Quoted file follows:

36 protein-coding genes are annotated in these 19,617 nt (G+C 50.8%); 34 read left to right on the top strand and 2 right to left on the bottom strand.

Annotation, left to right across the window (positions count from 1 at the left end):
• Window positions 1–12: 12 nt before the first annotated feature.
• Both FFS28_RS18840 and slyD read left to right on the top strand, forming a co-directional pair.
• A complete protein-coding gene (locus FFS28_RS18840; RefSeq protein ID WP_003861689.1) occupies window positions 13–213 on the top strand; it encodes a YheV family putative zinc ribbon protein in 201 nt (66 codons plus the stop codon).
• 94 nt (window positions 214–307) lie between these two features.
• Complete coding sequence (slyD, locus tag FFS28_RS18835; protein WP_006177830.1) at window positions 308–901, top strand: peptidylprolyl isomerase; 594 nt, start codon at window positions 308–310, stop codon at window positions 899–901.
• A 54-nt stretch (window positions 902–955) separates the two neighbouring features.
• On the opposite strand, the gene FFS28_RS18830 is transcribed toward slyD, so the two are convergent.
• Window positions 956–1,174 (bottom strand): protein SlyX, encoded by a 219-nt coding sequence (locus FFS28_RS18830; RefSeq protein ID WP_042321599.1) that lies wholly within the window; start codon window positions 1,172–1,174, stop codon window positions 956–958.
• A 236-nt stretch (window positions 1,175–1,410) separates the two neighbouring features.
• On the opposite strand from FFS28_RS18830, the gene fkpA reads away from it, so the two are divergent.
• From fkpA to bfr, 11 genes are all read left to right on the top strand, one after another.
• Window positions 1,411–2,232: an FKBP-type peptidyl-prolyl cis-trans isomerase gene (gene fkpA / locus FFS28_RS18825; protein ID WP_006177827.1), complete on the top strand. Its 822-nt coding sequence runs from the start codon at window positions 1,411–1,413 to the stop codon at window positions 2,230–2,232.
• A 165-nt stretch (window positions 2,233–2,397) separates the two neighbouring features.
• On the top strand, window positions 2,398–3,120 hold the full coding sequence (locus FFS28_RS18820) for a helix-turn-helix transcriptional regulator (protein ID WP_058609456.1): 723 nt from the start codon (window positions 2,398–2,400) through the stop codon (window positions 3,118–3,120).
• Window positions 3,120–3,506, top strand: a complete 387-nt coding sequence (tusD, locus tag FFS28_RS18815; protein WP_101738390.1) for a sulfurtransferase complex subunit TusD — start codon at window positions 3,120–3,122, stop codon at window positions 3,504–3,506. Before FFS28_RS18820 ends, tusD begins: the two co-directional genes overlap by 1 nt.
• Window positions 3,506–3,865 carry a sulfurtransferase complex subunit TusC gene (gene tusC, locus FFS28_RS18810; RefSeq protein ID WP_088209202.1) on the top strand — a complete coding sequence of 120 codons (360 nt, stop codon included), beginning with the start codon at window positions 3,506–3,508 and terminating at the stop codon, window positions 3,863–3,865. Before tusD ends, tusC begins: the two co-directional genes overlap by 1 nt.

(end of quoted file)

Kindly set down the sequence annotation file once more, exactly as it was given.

36 protein-coding genes are annotated in these 19,617 nt (G+C 50.8%); 34 read left to right on the top strand and 2 right to left on the bottom strand.

Annotation, left to right across the window (positions count from 1 at the left end):
• Window positions 1–12: 12 nt before the first annotated feature.
• Both FFS28_RS18840 and slyD read left to right on the top strand, forming a co-directional pair.
• A complete protein-coding gene (locus FFS28_RS18840; RefSeq protein ID WP_003861689.1) occupies window positions 13–213 on the top strand; it encodes a YheV family putative zinc ribbon protein in 201 nt (66 codons plus the stop codon).
• 94 nt (window positions 214–307) lie between these two features.
• Complete coding sequence (slyD, locus tag FFS28_RS18835; protein WP_006177830.1) at window positions 308–901, top strand: peptidylprolyl isomerase; 594 nt, start codon at window positions 308–310, stop codon at window positions 899–901.
• A 54-nt stretch (window positions 902–955) separates the two neighbouring features.
• On the opposite strand, the gene FFS28_RS18830 is transcribed toward slyD, so the two are convergent.
• Window positions 956–1,174 (bottom strand): protein SlyX, encoded by a 219-nt coding sequence (locus FFS28_RS18830; RefSeq protein ID WP_042321599.1) that lies wholly within the window; start codon window positions 1,172–1,174, stop codon window positions 956–958.
• A 236-nt stretch (window positions 1,175–1,410) separates the two neighbouring features.
• On the opposite strand from FFS28_RS18830, the gene fkpA reads away from it, so the two are divergent.
• From fkpA to bfr, 11 genes are all read left to right on the top strand, one after another.
• Window positions 1,411–2,232: an FKBP-type peptidyl-prolyl cis-trans isomerase gene (gene fkpA / locus FFS28_RS18825; protein ID WP_006177827.1), complete on the top strand. Its 822-nt coding sequence runs from the start codon at window positions 1,411–1,413 to the stop codon at window positions 2,230–2,232.
• A 165-nt stretch (window positions 2,233–2,397) separates the two neighbouring features.
• On the top strand, window positions 2,398–3,120 hold the full coding sequence (locus FFS28_RS18820) for a helix-turn-helix transcriptional regulator (protein ID WP_058609456.1): 723 nt from the start codon (window positions 2,398–2,400) through the stop codon (window positions 3,118–3,120).
• Window positions 3,120–3,506, top strand: a complete 387-nt coding sequence (tusD, locus tag FFS28_RS18815; protein WP_101738390.1) for a sulfurtransferase complex subunit TusD — start codon at window positions 3,120–3,122, stop codon at window positions 3,504–3,506. Before FFS28_RS18820 ends, tusD begins: the two co-directional genes overlap by 1 nt.
• Window positions 3,506–3,865 carry a sulfurtransferase complex subunit TusC gene (gene tusC, locus FFS28_RS18810; RefSeq protein ID WP_088209202.1) on the top strand — a complete coding sequence of 120 codons (360 nt, stop codon included), beginning with the start codon at window positions 3,506–3,508 and terminating at the stop codon, window positions 3,863–3,865. Before tusD ends, tusC begins: the two co-directional genes overlap by 1 nt.